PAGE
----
Over the past few months, our Collections team at Gaia Resources have been working with a multi-disciplinary team from CSIRO to pilot CollectiveAccess within the Australian National Insect Collection (ANIC). This is a step in the longer evaluation process that CSIRO has laid down, but is potentially the most important step in the process – testing the software with a real collection and real people.
Prior to this, we assisted CSIRO in their evaluation of the available collections management software, including both commercial products and open source ones. After this evaluation, and with the experience of the Western Australian Museum (who undertook a large requirements evaluation and investigation project of their own before commissioning Gaia Resources to implement CollectiveAccess) CSIRO chose to pilot CollectiveAccess with the ANIC.
The ANIC is full of amazing specimens – working on their database records doesn’t always do them justice (Photo courtesy Beth Mantle)
Speaking of the Western Australian Museum, our project on implementing their new collection system in CollectiveAccess is again underway after a brief hiatus with our CSIRO work. Our team have been on site at the Western Australian Museum preparing for the rollout, which will happen around the decant to their new wet store at Welshpool. We’ll blog more about this in the new year.
Working with CSIRO has been a really positive experience. The team involved has included representatives from CSIRO’s Information Management and Technology (IM&T) group, a number of ANIC staff, and representatives from the National Research Collections of Australia (NRCA). This has brought a number of skillsets together, and I think we can say that all involved would readily agree that this has been of great benefit to the project.
From the technical side of things, we were working on this project using Agile methodology, and it has been very productive. We’ve steadily been adopting Agile methodologies more and more in our projects, and it worked well during this one. This method kept the project on track, but also allowed for several evolutions during the project. Working remotely with a team always has challenges, but again technology has come to the fore here. Daily standups and longer planning meetings were held via video and teleconferencing facilities, and these worked well, no matter where we were.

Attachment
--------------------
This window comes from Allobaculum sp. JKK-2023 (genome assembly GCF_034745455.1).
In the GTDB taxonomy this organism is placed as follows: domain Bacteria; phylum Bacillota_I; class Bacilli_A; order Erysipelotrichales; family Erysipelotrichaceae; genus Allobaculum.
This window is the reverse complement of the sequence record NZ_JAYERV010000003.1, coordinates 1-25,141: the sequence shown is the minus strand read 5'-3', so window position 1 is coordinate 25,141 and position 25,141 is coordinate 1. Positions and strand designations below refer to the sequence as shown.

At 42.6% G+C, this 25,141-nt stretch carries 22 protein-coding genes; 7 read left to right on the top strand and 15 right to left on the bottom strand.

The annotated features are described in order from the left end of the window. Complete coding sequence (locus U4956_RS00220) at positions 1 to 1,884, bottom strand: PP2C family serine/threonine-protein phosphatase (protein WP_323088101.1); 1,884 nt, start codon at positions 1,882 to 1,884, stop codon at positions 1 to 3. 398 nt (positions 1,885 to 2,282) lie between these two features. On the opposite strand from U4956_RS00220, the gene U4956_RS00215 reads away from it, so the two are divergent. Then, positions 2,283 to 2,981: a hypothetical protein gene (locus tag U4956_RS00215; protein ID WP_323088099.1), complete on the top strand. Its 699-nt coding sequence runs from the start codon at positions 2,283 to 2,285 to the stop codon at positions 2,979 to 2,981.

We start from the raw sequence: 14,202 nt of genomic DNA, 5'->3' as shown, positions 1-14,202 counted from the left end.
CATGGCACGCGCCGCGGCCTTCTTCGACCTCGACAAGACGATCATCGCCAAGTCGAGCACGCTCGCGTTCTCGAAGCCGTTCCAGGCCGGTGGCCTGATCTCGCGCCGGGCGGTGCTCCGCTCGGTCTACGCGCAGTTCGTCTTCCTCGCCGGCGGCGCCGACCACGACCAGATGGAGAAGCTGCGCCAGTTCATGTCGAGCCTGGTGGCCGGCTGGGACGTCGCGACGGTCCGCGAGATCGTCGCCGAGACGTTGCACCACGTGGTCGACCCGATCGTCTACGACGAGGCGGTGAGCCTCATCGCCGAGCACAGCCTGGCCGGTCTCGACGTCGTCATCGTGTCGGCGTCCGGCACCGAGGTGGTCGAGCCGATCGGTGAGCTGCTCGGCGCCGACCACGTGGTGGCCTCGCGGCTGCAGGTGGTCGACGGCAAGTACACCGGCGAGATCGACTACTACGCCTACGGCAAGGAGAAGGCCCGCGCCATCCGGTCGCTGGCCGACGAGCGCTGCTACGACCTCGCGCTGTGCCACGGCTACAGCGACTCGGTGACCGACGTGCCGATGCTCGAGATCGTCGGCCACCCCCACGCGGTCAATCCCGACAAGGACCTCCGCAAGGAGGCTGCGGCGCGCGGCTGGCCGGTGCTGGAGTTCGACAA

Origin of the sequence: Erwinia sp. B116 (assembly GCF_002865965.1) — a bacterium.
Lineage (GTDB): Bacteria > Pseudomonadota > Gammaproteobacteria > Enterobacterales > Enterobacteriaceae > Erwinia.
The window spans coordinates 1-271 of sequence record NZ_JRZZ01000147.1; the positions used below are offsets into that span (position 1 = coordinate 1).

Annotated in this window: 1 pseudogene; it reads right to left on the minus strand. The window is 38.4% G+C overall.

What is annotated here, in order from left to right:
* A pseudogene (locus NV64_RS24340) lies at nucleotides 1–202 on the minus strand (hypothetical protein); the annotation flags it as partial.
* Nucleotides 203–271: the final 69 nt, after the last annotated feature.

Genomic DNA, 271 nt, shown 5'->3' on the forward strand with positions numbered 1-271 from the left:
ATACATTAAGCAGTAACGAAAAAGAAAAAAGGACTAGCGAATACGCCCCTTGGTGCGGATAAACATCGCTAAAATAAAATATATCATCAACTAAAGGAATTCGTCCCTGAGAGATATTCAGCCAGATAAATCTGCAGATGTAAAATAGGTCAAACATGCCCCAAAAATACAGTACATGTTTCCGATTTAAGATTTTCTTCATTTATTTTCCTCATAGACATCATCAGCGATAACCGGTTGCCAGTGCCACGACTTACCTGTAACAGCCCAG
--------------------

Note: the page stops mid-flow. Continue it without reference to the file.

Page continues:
You can read more about the project in the latest issue of ANICdotes, the ANIC newsletter.
Our team also had the opportunity to lead the development of additional functionality within CollectiveAccess, such as the integration with the National Species lists that we recently blogged about. This will be of great use to anyone in Australia that has implemented CollectiveAccess for biological collections and wants to use a national taxonomic checklist. There were also a few other contributions we’ve made to CollectiveAccess over the course of the project, and Kehan and Ben are still up in the top 10 committers to CollectiveAccess.
It’s thanks to the hard work of the team behind CollectiveAccess at Whirl-i-gig software in New York (where I dropped in earlier this year to meet them) that these contributions have been well-received and readily integrated into the software. We will continue to support the CollectiveAccess community in this way and hope to have some additional contributions to make in the coming months.
In fact, we are just starting another new CollectiveAccess implementation (we’ll have more details in the new year). With the Western Australian Museum and CSIRO implementations we’ve already been involved with, this is really starting to build the CollectiveAccess community here in Australia. With a number of additional new implementations on the cards here in Australia, 2016 is going to be a very interesting year, and I think we’re going to be looking for talented software engineers and collections specialists to come and join the team… so get your CVs ready!
Meanwhile, CSIRO are in their evaluation period for CollectiveAccess, with the team at ANIC putting the system through their paces. We are keeping a watching brief during the evaluation period and dropping in from time to time on the team (at least virtually) and we’re looking forward to seeing the results – which are looking very positive already!